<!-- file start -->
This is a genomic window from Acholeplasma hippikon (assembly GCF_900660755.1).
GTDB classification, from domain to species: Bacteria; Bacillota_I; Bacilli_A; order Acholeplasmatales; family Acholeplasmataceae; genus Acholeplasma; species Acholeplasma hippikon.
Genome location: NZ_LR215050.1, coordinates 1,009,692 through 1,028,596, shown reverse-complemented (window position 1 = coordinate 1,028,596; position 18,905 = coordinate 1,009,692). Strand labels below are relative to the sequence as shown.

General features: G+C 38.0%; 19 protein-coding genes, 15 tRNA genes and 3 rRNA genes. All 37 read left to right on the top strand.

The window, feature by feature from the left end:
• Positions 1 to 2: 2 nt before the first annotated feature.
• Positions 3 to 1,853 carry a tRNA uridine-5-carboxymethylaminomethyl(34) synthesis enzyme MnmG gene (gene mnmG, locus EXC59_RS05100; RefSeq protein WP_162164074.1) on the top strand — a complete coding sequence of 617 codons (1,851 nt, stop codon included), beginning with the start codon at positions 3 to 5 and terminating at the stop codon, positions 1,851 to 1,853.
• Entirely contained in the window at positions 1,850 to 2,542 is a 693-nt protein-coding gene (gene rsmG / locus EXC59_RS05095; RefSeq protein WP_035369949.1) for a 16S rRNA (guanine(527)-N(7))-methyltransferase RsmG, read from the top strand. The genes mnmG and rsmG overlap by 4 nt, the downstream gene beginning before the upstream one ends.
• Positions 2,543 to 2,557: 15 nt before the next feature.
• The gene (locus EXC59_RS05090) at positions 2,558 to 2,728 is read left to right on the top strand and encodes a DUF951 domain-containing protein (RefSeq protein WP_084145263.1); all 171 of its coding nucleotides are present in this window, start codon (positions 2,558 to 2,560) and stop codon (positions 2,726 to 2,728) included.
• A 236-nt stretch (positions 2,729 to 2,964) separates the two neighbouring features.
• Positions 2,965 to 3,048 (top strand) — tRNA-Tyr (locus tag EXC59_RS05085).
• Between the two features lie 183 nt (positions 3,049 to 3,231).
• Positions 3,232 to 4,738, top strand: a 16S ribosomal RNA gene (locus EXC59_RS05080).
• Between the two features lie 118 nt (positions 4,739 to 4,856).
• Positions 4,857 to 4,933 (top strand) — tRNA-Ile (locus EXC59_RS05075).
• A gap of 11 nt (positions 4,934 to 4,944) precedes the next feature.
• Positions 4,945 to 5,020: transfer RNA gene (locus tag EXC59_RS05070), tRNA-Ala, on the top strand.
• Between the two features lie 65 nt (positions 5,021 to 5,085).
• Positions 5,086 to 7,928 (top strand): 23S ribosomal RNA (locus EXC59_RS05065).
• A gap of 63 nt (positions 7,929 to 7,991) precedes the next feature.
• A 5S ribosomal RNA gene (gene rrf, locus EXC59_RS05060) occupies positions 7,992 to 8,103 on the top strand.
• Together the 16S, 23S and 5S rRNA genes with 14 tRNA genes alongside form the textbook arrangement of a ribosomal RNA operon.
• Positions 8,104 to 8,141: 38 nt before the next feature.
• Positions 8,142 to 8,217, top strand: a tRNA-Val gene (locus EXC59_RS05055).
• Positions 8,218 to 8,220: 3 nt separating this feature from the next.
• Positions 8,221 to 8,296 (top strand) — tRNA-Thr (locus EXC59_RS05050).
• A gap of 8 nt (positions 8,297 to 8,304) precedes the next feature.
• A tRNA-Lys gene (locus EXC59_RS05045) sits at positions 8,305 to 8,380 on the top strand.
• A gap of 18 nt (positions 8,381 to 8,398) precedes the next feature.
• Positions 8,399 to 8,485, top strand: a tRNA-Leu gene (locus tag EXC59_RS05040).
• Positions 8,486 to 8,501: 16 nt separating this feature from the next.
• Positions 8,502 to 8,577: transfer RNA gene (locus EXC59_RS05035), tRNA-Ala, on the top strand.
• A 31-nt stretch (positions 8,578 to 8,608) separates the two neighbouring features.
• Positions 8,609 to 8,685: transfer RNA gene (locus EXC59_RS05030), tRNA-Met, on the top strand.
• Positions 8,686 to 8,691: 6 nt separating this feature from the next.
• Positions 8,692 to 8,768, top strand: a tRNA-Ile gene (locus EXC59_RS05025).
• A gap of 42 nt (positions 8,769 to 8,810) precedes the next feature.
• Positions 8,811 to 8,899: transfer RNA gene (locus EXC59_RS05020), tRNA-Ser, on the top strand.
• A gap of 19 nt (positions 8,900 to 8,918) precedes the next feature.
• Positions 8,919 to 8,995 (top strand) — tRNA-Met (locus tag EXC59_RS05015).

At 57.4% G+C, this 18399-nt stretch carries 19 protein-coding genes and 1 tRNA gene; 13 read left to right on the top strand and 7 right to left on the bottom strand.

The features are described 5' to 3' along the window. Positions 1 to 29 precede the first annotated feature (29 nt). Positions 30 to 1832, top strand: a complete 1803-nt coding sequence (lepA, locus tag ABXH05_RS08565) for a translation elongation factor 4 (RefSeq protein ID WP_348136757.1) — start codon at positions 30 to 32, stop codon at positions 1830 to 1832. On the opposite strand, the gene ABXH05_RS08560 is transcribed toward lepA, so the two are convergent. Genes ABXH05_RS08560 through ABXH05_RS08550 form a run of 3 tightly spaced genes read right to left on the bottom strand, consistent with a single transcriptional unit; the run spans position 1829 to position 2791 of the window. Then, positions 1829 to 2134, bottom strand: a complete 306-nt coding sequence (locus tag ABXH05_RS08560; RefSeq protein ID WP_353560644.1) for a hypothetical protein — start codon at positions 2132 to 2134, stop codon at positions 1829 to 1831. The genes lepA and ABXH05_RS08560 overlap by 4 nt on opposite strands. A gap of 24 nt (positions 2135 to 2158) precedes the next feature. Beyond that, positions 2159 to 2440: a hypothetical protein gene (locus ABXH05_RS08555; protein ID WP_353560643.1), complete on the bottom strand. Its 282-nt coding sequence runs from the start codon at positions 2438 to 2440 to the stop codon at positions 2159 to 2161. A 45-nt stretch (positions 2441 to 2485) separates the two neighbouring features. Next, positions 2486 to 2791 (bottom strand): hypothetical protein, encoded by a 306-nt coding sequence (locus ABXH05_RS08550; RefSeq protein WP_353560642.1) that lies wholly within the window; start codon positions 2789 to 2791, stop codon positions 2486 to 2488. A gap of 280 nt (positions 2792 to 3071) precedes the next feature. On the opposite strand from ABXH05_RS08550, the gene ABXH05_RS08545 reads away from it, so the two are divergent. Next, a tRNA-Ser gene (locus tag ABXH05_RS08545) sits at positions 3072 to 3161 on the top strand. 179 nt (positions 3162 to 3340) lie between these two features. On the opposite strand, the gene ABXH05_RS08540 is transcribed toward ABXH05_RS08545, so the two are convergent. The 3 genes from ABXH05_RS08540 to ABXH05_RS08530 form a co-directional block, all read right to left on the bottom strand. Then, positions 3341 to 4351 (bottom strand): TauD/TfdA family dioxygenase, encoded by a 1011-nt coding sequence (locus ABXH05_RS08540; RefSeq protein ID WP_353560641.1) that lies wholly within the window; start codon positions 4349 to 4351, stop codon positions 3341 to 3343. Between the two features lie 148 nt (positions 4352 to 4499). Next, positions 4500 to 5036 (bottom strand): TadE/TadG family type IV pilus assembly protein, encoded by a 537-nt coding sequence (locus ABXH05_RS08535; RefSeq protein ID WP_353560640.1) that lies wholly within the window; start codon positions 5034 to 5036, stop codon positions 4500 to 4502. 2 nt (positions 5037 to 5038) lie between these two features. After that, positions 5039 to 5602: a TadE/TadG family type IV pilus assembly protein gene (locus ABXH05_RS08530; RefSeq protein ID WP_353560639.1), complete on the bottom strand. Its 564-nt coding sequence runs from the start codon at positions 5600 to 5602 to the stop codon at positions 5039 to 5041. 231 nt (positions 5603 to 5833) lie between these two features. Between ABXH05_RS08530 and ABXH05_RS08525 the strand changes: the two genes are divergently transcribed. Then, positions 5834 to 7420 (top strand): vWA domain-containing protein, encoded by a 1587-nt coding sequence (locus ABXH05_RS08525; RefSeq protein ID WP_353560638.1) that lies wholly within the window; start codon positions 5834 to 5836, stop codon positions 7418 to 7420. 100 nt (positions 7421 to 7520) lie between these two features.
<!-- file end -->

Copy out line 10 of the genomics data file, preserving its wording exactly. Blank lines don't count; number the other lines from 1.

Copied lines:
• The gene (locus EXC59_RS05090) at positions 2,558 to 2,728 is read left to right on the top strand and encodes a DUF951 domain-containing protein (RefSeq protein WP_084145263.1); all 171 of its coding nucleotides are present in this window, start codon (positions 2,558 to 2,560) and stop codon (positions 2,726 to 2,728) included.